On 1 April 2016 Greater Manchester took charge of its health and care system, determined to improve the health and wellbeing of its population faster and further than other parts of the country. We have now published our annual report on our first year in charge and our business plan for the year ahead.
Download our documents
Please find a summary of our annual report and business plan here.
What we did well on?
- We ended up with £236.5m left over from the total NHS budget we were set for the year. Some of this goes back to the NHS nationally but we can spend the rest on our own services, including hospitals and infrastructure over the coming years.
- We reduced emergency admissions to hospitals and also met core elective (planned) surgery and cancer targets.
- We set standards to help patients with mental health needs who come to our hospitals with suicidal thoughts or who self-harm.
- We introduced online learning so GPs and other community health staff are supported to refer patients they suspect have cancer to specialists.
- We helped people at risk of type 2 diabetes change their lifestyle (like what they eat and how active they are) to stop them getting it
Our Transformation Fund
Our transformation journey is now well underway. We have given out £270m from our £450m Transformation Fund including £42m to increase the care people get through GPs, dentists, pharmacists and opticians.
We’re trying to do things differently to deal with the health challenges facing us all, and stop people in Greater Manchester dying younger than in other places. We have already started our reform plans for:
- Population health
- Mental health
- Adult social care reform
- Primary care
Our plans for maternity, diabetes and end-of-life care will be published later this year.
Each of the ten areas in Greater Manchester is moving towards a single commissioning function and a Local Care Organisation, overseeing a network of primary-care led neighbourhood services. This will help bring health and social care further together, and form the governance structures on budgets, resources and provision of services.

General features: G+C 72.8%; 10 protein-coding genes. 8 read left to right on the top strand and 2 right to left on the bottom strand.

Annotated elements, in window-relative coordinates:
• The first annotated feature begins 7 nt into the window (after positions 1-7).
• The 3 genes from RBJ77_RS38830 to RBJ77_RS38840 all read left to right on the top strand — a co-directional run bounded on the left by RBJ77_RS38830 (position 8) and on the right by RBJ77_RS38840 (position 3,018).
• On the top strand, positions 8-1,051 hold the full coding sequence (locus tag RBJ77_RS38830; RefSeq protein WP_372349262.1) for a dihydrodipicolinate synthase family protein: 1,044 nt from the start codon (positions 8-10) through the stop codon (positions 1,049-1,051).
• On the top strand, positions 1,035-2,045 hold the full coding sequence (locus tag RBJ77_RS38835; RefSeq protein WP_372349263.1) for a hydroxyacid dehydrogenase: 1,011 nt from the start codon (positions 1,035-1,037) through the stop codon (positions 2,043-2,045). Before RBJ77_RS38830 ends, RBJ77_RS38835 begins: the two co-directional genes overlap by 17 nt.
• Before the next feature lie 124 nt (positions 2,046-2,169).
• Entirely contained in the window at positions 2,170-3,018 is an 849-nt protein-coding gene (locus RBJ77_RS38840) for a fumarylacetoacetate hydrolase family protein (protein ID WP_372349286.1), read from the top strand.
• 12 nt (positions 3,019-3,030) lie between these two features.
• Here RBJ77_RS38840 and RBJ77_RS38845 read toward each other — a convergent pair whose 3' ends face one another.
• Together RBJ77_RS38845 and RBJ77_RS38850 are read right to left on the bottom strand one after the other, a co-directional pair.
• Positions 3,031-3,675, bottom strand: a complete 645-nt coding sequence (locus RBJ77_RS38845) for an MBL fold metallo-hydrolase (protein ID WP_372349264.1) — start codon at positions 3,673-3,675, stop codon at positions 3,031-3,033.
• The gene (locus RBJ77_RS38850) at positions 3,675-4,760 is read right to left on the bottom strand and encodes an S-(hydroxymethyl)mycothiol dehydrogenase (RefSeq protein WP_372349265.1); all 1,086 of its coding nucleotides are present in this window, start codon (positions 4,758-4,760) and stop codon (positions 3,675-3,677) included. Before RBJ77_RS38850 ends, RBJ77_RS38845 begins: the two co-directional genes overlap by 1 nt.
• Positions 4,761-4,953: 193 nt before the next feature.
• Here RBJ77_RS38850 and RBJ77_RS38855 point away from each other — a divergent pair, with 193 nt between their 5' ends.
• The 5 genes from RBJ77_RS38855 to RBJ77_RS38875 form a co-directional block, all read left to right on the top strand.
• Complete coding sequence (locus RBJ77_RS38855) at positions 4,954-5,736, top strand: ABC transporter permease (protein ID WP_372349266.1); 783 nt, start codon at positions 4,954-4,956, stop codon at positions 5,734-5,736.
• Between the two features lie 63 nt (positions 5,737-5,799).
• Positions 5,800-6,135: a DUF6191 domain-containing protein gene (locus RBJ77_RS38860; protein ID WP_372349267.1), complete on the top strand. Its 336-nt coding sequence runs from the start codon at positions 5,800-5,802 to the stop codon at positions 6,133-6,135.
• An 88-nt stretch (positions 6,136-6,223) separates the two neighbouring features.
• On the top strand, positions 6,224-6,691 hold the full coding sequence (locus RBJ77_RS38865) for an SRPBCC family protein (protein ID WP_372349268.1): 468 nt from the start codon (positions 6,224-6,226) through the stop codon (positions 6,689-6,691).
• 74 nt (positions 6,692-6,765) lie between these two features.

We’ve started work on plans to change the shape of hospital care for the better and make the most of what specialist skills and facilities we have in Greater Manchester. We are continuing to look at how we make our hospitals work well together through standardising services and increasing both efficiency and productivity.
We’ve started creating specialist sites so patients get seen quicker by the right experts. Under the Healthier Together programme, there’ll be four hospitals for emergency and planned high-risk operations.
We are confident that by next year we will have a plan for the whole of the acute system that comes in part from investment and changes in community services.
Throughout the year we have shown our commitment to collaboration and partnership, including agreements with the Royal College of GPs on general practice support; with the voluntary, community and social enterprise sector to recognise their role in designing and delivering health and social care services; and with the pharma industry as part of our commitment to innovation in the use of medicines.
What happens next?
During this first year we’ve made great progress and there’s been plenty of enthusiasm for working together in a way we’ve never done before to make real changes. We’ll build on that. And now Greater Manchester has its own elected mayor that opens up even more opportunities to tackle issues like homelessness and supporting unpaid carers.
Our second year will see new types of care service and new arrangements begin to operate properly and have an impact. We especially expect fewer people to have to visit or stay in hospital because they’ll get the right treatment closer to home.
And we’ll be taking on even more responsibilities, such as how we plan and deliver ambulance and NHS 111 services in Greater Manchester.